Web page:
The Daily Horror Movie gives you “Signs”

Sam Hays

For movie buffs, the month of October means one thing: 31 days of horror movies. With tons of horror flicks to choose from, The Daily Texan is going to be providing a daily horror recommendation. Whether you prefer ghosts, zombies or stark explorations of the human condition, we’ll be featuring horror films of all flavors. Check back every evening for the movie of the day. Today, "Signs" brings aliens and M. Night Shyamalan to the Daily Horror Movie.

There is always something terrifyingly memorable about your first experience with scary movies. No matter the realism of the monsters, no matter the intensity of the suspense, you vividly remember the first time a motion picture frightened you out of your wits. I was nine years old when I saw “Signs,” arguably the last of M. Night Shyamalan’s good movies. Up until that point, the scariest moments in movies to me were the flying monkeys from “Wizard of Oz” and the giant worm scene from “Star Wars.”

I had never even considered that a director could use fear and tension to guide his audience anxiously through a movie. In fact, I’m pretty sure I couldn’t even grasp the concept of “tension” at age nine, but I remember getting unfamiliarly nervous while watching this movie as a kid. Mysterious scene after mysterious scene laid the foundation for what was to be a tense ride for nine year-old Sam.

And then there was the moment. “There’s a monster outside my window – can I have a glass of water?” an eerily calm Abigail Breslin asks her father, played by Mel Gibson.  He walks her to her bedroom and stops dead in his tracks, because outside the window, on the opposite rooftop, he sees the silhouette of a dark figure, standing upright, staring straight at him and his unsettlingly unafraid daughter.

That moment changed my life. I screamed, very audibly, and covered my eyes and plugged my ears – a position I would assume for probably 95% of the rest of the movie. I felt betrayed – movies had always entertained me, but this movie had the audacity to scare me and make me uncomfortable in the confines on my own living room! On my very own TV! I, to this day, have trust issues with scary movies because of “Signs.”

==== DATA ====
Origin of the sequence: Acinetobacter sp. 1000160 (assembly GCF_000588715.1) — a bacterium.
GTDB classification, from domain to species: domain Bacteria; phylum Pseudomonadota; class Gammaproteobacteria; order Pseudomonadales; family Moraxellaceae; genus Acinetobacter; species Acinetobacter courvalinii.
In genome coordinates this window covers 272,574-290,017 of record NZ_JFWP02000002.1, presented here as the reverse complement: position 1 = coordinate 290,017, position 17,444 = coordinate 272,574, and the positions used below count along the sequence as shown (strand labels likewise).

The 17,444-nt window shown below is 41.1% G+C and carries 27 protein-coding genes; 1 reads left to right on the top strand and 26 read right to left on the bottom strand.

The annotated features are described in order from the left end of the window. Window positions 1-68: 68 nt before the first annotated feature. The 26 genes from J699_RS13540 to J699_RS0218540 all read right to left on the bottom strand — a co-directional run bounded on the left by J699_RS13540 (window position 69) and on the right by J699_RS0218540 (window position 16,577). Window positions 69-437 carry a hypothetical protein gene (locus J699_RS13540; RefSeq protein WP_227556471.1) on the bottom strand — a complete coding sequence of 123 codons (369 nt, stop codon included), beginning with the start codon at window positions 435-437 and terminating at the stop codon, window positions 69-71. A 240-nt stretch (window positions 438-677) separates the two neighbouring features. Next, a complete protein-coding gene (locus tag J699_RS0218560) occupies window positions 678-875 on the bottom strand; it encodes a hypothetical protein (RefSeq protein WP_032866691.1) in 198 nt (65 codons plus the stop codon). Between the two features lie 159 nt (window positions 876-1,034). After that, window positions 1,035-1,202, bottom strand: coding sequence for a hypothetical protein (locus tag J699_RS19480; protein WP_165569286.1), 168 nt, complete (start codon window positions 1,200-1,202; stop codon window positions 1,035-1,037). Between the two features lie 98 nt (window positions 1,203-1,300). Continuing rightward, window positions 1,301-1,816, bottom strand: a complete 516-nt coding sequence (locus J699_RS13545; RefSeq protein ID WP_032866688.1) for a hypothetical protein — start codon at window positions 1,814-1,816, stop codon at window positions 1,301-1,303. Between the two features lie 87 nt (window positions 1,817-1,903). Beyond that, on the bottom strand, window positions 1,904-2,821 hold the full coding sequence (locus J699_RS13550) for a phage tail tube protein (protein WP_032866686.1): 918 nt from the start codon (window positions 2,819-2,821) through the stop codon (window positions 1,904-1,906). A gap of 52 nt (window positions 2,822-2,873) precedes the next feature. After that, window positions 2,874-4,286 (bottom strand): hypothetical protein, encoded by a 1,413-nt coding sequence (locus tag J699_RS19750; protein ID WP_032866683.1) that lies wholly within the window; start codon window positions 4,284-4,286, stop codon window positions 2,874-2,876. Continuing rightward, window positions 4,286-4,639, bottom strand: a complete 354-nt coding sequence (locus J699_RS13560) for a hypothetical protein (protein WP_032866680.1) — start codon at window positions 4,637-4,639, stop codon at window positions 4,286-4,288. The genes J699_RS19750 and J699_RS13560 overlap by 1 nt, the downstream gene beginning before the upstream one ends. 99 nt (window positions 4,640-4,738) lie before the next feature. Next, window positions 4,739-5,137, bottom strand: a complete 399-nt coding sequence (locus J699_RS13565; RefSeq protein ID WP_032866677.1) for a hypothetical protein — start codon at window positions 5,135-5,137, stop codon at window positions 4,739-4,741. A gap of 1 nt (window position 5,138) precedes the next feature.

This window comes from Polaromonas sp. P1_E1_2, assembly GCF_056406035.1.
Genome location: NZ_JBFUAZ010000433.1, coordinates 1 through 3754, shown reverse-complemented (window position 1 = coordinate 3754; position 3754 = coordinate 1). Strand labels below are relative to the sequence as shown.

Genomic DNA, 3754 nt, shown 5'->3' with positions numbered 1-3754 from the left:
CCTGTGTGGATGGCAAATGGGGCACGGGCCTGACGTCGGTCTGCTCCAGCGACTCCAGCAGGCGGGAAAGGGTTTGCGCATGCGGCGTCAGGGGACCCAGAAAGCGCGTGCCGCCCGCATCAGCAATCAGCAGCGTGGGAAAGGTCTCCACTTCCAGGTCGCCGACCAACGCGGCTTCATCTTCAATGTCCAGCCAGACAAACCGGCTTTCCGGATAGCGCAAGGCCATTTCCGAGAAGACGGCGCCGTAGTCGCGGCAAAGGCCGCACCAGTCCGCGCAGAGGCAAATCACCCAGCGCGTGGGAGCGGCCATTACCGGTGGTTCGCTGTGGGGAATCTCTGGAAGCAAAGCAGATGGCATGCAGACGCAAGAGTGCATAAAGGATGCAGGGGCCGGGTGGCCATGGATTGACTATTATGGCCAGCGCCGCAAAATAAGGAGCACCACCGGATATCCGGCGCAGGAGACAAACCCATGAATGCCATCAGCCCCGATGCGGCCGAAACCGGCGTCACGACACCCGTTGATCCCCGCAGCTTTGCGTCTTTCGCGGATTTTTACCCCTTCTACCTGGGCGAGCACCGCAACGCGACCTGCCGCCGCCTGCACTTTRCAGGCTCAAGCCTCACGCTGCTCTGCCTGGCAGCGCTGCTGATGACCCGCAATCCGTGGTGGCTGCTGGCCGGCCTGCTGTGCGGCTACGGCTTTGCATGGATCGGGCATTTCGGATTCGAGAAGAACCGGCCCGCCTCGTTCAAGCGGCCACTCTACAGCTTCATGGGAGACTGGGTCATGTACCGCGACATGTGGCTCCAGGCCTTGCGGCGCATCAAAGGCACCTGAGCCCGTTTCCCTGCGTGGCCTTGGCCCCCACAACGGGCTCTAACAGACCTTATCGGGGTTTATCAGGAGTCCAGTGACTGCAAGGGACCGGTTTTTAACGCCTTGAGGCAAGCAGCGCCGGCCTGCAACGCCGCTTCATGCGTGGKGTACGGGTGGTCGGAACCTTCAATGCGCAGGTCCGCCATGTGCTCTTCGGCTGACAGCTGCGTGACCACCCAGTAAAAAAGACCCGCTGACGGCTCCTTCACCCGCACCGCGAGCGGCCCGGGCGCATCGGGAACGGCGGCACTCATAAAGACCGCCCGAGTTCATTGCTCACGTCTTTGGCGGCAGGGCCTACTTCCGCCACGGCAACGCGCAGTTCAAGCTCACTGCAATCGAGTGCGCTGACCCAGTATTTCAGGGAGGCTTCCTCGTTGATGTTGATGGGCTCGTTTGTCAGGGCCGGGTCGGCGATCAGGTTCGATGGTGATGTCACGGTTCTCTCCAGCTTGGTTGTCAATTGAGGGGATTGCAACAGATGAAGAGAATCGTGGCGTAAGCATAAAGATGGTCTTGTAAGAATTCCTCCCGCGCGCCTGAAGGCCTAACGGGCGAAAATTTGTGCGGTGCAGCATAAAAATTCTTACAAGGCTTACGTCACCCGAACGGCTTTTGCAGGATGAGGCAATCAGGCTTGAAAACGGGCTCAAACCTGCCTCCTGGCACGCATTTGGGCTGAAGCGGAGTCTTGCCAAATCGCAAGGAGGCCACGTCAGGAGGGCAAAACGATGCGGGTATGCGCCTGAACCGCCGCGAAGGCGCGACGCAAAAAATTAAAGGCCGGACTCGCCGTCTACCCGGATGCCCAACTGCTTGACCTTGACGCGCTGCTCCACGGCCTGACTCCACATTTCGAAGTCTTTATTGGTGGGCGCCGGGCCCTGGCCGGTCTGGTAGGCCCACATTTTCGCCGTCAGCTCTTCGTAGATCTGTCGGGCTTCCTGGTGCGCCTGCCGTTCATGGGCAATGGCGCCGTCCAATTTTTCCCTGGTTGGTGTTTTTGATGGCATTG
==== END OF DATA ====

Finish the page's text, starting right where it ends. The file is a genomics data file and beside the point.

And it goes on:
Now, at the more desensitized age of 19, after having revisited “Signs” free of the anxiety of the unknown, I see a different movie. I see a brilliantly orchestrated psychological exploration of Mel Gibson’s character, a disgruntled priest whose faith was challenged when his wife died years before in a car accident (a scene which we’re eventually shown in flashbacks). I see puzzle pieces strewn across the floor at the beginning of the movie (“glass of water”) and then satisfyingly assembled at the end.

“Signs” will be remembered as one of Shyamalan’s good movies because it deals with very real fears and demons that people have by projecting it against the backdrop of far-fetched and terrifying situations. He masterfully builds suspense the whole movie by hiding the movie’s purported antagonists. You see mysterious lights in the sky, you see a scaly leg disappear into the corn fields, you hear the strange trilling language they communicated with, you see a dark figure cross a street on low-quality video, but you are hard-pressed to get a good glance at them, which creates an anxious fear that stays with the audience throughout the movie. That slow-building fear, coupled with a fast-paced and gripping last 30 minutes makes for a genuinely scary movie, or at least the nine year-old in me thinks so.

Maybe it’s because it was my first experience with fear in a movie or maybe it’s because the movie is genuinely scary, but because of “Signs,” I check rooftops for aliens, I get chills whenever I hear any sort of trilling noise, and I sure as hell don’t even think about going close to a cornfield at night. It’s the first impressions that stay with you, and, as an introduction to scary movies, “Signs” managed to wreak havoc on my psyche for a significant chapter of my life.